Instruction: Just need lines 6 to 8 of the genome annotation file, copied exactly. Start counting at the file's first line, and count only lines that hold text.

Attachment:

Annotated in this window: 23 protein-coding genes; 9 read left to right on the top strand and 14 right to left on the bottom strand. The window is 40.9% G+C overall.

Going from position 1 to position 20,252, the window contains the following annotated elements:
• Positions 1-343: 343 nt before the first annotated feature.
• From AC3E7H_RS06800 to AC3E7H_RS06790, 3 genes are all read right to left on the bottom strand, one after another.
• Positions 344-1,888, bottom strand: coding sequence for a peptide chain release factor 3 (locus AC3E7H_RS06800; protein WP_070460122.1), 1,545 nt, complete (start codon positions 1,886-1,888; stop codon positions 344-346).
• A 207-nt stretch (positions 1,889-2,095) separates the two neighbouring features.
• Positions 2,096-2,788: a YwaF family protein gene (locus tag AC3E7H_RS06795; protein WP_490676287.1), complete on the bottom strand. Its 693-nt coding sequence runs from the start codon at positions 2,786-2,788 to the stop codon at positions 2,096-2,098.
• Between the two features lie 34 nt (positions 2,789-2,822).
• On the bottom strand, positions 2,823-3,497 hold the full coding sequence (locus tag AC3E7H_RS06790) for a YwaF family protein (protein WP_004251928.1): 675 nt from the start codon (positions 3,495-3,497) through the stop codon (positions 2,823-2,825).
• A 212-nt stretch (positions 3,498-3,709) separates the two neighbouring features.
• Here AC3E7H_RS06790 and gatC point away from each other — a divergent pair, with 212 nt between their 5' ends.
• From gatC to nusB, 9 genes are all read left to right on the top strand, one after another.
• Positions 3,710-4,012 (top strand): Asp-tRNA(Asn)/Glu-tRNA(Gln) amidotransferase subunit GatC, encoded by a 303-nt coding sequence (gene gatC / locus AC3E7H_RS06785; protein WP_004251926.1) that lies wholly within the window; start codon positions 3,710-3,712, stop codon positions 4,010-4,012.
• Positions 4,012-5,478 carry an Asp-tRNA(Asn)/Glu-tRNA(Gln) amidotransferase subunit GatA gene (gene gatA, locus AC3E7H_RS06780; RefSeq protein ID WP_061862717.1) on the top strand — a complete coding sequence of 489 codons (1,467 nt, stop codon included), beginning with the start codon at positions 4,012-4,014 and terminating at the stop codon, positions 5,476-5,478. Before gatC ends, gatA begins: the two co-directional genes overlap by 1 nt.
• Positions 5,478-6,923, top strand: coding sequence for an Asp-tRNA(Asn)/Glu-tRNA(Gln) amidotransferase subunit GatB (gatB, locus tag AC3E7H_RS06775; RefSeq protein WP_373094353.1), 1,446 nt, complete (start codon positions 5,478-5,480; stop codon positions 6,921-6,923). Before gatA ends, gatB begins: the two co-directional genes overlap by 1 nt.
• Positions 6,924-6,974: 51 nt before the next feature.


• A 207-nt stretch (positions 1,889-2,095) separates the two neighbouring features.
• Positions 2,096-2,788: a YwaF family protein gene (locus tag AC3E7H_RS06795; protein WP_490676287.1), complete on the bottom strand. Its 693-nt coding sequence runs from the start codon at positions 2,786-2,788 to the stop codon at positions 2,096-2,098.
• Between the two features lie 34 nt (positions 2,789-2,822).